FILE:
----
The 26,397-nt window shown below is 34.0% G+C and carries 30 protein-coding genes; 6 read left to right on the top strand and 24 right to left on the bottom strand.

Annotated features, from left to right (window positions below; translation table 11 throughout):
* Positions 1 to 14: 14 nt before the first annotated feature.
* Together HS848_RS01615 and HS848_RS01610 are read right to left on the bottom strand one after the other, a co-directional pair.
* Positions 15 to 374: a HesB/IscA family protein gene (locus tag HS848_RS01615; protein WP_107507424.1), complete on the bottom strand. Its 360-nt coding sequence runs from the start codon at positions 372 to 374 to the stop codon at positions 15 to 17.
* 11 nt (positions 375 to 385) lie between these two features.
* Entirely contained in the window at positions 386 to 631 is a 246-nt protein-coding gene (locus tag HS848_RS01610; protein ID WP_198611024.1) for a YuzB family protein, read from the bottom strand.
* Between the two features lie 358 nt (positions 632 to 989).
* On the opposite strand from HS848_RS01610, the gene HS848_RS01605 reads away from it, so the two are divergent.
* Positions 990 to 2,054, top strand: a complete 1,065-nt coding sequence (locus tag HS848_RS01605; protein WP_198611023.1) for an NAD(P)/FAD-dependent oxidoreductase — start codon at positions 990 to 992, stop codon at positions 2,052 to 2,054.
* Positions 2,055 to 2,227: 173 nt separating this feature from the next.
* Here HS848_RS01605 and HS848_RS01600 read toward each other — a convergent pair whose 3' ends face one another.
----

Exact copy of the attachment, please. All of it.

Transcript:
The 26,397-nt window shown below is 34.0% G+C and carries 30 protein-coding genes; 6 read left to right on the top strand and 24 right to left on the bottom strand.

Annotated features, from left to right (window positions below; translation table 11 throughout):
* Positions 1 to 14: 14 nt before the first annotated feature.
* Together HS848_RS01615 and HS848_RS01610 are read right to left on the bottom strand one after the other, a co-directional pair.
* Positions 15 to 374: a HesB/IscA family protein gene (locus tag HS848_RS01615; protein WP_107507424.1), complete on the bottom strand. Its 360-nt coding sequence runs from the start codon at positions 372 to 374 to the stop codon at positions 15 to 17.
* 11 nt (positions 375 to 385) lie between these two features.
* Entirely contained in the window at positions 386 to 631 is a 246-nt protein-coding gene (locus tag HS848_RS01610; protein ID WP_198611024.1) for a YuzB family protein, read from the bottom strand.
* Between the two features lie 358 nt (positions 632 to 989).
* On the opposite strand from HS848_RS01610, the gene HS848_RS01605 reads away from it, so the two are divergent.
* Positions 990 to 2,054, top strand: a complete 1,065-nt coding sequence (locus tag HS848_RS01605; protein WP_198611023.1) for an NAD(P)/FAD-dependent oxidoreductase — start codon at positions 990 to 992, stop codon at positions 2,052 to 2,054.
* Positions 2,055 to 2,227: 173 nt separating this feature from the next.
* Here HS848_RS01605 and HS848_RS01600 read toward each other — a convergent pair whose 3' ends face one another.